Successful response to health consumers’ needs is therefore turning out to be a multi-layered and dynamic affair, with even microbiology recognising the value of a more integrative and complex agenda4,5. Benefits from teamwork include the mapping of the human genome6 and the description of human microbiome ecologies7; however, significant health advancements of pure microbiology are becoming less common, possibly due to a saturation of knowledge generated from basic scientific approaches. In this context, naturopathy is a unique asset because it is already logically grounded in complexity. Naturopathic epistemology is inherently multi-layered and inclusive and, with the evidence of efficacy for whole system naturopathy building8-10, these factors add weight to the case for integrating naturopathy more than ever before.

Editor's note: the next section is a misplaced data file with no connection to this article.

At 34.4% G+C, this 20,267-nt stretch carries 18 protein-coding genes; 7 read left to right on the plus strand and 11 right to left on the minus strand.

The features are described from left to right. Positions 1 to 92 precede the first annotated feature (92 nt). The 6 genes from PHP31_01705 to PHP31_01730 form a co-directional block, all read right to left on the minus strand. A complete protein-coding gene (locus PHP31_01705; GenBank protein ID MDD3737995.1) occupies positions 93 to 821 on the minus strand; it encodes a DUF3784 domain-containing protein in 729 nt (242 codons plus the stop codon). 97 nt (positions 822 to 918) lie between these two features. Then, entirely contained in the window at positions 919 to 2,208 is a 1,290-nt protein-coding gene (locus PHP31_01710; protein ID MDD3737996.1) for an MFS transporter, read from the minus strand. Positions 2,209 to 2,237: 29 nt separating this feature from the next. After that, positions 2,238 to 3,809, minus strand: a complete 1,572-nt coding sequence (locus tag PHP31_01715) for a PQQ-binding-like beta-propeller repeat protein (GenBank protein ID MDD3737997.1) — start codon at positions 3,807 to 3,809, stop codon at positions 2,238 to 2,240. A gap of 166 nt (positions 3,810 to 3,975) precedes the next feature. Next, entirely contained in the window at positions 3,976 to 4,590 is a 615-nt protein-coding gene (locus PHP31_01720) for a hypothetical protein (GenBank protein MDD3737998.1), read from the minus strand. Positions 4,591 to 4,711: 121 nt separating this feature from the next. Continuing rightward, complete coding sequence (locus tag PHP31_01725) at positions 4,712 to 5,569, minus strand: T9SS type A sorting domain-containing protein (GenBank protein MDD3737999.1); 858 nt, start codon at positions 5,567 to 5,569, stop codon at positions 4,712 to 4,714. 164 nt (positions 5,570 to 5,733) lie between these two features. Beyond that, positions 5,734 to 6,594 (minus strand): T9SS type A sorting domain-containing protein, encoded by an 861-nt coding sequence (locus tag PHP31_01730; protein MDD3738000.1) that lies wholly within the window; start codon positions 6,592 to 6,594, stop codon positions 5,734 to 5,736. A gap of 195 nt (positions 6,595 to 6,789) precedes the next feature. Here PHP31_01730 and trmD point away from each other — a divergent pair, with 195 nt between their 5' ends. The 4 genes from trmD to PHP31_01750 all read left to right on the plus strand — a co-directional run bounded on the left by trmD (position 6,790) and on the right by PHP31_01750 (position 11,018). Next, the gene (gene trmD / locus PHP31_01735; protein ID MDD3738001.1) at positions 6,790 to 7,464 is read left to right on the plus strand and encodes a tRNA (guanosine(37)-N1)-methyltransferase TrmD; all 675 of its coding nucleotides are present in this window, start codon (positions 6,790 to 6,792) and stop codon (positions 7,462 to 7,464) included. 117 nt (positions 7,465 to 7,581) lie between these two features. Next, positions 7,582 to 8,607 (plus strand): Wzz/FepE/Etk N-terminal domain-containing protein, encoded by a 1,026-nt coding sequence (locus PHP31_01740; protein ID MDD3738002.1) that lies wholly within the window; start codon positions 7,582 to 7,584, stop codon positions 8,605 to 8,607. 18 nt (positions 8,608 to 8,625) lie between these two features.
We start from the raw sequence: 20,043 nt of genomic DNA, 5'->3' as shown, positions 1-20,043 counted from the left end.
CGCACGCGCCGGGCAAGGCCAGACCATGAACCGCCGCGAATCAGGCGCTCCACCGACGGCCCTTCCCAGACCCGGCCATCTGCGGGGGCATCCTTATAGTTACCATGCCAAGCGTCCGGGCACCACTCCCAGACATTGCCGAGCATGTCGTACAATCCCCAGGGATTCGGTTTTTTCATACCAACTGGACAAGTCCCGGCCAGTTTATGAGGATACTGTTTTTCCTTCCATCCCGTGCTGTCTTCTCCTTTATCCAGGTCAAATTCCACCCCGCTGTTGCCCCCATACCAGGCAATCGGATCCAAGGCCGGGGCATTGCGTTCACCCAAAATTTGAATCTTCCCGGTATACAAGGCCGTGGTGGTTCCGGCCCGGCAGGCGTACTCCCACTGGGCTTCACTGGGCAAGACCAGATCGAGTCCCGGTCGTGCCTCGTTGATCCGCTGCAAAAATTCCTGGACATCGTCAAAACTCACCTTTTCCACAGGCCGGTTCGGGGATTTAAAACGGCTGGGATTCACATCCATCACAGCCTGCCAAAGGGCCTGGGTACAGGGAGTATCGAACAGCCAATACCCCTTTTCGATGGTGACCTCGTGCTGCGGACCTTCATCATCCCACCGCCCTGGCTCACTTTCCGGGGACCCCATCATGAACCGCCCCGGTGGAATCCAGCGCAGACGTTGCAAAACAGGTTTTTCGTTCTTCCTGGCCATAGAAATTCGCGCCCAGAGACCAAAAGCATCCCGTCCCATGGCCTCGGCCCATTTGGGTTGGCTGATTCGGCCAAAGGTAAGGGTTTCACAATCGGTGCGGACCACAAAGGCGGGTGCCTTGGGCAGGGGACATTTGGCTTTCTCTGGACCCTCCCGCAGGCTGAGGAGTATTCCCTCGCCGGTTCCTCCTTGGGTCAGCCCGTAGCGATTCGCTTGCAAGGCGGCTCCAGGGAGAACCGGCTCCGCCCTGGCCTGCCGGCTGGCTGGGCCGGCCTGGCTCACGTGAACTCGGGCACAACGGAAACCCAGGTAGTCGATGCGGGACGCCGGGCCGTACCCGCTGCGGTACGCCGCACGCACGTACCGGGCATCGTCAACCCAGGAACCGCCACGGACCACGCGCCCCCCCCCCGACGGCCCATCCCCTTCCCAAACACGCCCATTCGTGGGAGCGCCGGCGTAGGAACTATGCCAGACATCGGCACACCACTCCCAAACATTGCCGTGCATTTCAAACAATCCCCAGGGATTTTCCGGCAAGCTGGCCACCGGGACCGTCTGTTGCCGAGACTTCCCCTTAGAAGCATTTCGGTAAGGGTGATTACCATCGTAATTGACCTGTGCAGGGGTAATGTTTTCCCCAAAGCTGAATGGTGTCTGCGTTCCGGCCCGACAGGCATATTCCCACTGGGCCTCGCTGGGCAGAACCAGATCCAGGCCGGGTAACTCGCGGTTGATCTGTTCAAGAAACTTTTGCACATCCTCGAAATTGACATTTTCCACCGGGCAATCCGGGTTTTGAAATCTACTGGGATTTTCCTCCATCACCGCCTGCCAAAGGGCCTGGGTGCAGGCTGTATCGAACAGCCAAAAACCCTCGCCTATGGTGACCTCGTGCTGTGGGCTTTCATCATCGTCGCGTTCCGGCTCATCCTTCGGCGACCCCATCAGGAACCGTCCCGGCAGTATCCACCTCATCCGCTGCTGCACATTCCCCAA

In order to bridge the ideal, and the actualisation of true integration of naturopathy, clarity about leadership is needed11. Changes that are presently on the table, supported through continued high rates of use and sustained growth in naturopathic education, represent significant opportunity and transformation of the discipline. Realisation of our position now emphasises the need for teamwork and effective leadership. Leadership, congruent with naturopathy, is inclusive and has the capacity to integrate diverse internal and external views and opinions. It has the courage to consult at all levels and to acknowledge the established roles that have brought us to where we are, to inform and educate through transparent and accountable forums, and to guide direction of the profession in a way that resonates with members’ beliefs and values. This leadership framework harnesses resources and emergent possibilities and prevents imposition from divergent interests and agendas.